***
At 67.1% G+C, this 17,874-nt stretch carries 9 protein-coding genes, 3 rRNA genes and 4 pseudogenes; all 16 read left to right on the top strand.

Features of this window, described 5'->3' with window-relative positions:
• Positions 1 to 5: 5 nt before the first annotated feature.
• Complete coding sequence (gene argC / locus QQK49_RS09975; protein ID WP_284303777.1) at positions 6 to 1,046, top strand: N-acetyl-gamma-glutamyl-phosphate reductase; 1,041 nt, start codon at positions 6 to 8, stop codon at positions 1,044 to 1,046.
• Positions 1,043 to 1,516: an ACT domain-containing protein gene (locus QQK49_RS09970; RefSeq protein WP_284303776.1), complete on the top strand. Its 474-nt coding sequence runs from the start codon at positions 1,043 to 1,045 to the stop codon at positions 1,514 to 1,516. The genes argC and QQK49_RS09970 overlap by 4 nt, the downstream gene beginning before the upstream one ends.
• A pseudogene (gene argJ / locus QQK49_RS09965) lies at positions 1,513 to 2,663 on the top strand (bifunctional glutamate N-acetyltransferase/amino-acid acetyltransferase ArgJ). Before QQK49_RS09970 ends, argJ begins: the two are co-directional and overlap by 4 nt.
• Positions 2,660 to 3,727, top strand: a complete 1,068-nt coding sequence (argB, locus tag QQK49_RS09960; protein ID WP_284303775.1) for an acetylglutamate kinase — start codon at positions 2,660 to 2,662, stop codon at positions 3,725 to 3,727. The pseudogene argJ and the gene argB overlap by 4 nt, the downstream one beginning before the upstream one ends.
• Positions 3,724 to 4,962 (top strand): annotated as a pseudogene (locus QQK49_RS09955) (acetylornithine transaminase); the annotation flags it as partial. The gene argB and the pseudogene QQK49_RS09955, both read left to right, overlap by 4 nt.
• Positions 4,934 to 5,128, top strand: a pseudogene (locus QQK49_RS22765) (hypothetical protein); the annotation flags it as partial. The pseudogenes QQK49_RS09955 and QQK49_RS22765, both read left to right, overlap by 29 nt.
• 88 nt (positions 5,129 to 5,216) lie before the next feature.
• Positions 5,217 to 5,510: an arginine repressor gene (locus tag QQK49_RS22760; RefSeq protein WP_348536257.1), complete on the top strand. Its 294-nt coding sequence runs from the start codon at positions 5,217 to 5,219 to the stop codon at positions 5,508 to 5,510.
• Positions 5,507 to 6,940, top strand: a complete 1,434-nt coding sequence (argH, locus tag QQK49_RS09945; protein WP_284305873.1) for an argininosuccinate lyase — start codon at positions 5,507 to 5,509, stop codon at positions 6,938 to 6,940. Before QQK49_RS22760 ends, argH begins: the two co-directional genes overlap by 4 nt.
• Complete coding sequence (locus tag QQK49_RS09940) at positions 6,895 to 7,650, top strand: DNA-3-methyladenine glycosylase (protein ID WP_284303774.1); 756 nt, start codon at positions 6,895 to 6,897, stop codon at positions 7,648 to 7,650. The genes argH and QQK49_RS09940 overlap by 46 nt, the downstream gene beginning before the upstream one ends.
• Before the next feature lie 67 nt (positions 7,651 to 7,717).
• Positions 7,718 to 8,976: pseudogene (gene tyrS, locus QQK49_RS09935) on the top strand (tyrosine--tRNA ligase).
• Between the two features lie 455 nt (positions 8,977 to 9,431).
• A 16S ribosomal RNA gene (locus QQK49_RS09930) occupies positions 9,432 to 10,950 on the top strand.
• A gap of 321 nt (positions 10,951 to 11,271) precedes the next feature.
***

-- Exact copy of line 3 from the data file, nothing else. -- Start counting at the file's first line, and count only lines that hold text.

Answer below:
• Positions 1 to 5: 5 nt before the first annotated feature.